Sapoval and coworkers have conducted elegant experiments to study the modes of fractal drums. A membrane stretched across the fractal perimeter (the limiting curve for the shape below has dimension Log(8)/Log(4) = 3/2) was excited acoustically and the resulting modes observed by sprinkling powder on the membrane and shining laser light transverse to the surface. Sapoval observed modes localized to bounded regions, A, B, C, and D. In fact, by carefully displacing the acoustic source, Sapoval was able to excite each separately. Familiar drums do not behave this way. Striking any part makes the whole membrane vibrate. Why is the fractal drum so different? |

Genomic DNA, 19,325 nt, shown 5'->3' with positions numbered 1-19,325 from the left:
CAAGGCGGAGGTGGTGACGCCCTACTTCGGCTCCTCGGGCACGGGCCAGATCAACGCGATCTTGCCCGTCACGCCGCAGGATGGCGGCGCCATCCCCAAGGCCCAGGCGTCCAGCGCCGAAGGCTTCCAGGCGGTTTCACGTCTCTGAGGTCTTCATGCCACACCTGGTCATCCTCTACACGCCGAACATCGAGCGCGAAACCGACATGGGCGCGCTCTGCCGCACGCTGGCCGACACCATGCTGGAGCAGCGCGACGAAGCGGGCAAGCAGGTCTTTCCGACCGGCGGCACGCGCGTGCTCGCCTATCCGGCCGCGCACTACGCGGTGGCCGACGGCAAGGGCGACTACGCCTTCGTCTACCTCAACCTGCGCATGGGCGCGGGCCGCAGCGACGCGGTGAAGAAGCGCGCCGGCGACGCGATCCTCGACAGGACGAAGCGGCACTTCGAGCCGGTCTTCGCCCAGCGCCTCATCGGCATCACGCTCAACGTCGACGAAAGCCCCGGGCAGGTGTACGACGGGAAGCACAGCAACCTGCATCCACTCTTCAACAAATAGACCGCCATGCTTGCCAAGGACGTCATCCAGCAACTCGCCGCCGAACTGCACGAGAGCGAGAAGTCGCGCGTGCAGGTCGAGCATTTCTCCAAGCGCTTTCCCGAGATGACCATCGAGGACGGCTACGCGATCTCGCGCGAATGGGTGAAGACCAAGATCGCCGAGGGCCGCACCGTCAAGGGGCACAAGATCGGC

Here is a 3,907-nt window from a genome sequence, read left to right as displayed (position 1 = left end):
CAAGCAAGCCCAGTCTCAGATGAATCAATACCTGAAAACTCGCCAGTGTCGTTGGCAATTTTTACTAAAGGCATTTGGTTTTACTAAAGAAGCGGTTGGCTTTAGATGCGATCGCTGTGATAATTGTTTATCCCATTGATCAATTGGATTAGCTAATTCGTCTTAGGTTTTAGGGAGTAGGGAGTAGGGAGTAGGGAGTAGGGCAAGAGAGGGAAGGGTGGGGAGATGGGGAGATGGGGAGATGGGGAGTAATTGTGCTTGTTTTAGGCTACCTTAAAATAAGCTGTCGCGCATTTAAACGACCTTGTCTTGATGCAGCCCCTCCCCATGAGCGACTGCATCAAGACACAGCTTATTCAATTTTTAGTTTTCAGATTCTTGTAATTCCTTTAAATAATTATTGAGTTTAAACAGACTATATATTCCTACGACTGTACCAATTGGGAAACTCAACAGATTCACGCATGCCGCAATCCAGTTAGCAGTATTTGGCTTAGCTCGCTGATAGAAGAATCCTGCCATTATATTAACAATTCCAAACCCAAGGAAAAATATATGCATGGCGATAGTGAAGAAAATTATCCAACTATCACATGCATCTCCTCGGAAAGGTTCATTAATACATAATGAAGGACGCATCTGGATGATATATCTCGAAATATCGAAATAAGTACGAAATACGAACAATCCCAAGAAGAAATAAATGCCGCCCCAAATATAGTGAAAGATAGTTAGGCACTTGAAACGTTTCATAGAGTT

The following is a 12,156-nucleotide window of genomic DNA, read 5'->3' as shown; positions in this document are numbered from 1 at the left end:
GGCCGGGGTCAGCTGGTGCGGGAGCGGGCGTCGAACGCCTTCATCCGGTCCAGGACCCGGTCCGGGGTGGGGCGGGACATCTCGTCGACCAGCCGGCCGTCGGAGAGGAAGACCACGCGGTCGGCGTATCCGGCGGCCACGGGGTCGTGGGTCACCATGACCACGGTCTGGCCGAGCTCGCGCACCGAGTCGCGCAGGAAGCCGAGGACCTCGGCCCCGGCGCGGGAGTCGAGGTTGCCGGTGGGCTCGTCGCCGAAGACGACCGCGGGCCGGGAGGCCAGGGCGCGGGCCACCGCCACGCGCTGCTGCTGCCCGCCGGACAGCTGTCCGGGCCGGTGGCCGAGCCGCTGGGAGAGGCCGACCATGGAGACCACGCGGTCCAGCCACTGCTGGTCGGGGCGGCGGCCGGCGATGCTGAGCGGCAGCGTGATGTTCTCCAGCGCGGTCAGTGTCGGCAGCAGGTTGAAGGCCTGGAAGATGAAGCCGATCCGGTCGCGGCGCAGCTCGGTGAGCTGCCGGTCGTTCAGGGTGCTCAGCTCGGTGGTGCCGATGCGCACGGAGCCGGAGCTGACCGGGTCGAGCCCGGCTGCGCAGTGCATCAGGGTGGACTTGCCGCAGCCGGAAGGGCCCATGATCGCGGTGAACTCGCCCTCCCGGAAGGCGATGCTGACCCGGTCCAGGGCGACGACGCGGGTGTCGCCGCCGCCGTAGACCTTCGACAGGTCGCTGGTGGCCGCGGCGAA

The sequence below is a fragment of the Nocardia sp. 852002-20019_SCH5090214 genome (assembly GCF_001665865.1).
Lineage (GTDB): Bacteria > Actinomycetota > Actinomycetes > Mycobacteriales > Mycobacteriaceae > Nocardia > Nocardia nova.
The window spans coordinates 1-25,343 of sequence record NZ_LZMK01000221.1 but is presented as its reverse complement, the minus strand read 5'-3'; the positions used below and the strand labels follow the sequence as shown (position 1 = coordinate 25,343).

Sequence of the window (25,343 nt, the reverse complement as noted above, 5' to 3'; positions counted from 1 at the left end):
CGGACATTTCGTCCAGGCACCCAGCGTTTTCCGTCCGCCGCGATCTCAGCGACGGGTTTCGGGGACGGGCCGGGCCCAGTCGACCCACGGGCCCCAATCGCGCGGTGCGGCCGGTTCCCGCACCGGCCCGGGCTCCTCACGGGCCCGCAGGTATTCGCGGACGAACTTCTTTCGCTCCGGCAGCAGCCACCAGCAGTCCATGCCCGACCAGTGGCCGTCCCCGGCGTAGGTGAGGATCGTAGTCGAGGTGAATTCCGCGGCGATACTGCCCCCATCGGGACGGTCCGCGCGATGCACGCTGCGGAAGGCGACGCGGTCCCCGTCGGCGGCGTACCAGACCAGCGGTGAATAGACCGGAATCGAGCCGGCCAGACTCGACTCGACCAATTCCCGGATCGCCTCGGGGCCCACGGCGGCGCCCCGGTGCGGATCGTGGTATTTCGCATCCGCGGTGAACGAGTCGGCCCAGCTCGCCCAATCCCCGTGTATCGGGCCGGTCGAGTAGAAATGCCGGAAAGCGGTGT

Sapoval showed that the equation governing wave motion has solutions with very large amplitude at the inward-facing corners, such as the point k above. These large amplitude regions generate a cascade of large amplitude vibrations that interfere with one another. This gives rise to dissipation on many scales, so fractal drums exhibit very strong damping. |

How does this explain the local vibrations of the fractal drum? The narrow throat t slows a wave traveling from A to B, and the strong damping absorbs the wave before it can spread. A simulation of one of these local modes is shown below. |

This work led Sapoval to suggest a mechanism responsible for the fractal form of coastlines. |

In addition, Sapoval has suggested a physiological interpretation of the damping properties of fractal drums. |

Michel Lapidus and coworkers have performed extensive mathematical analysis of wave patterns on fractal drums. |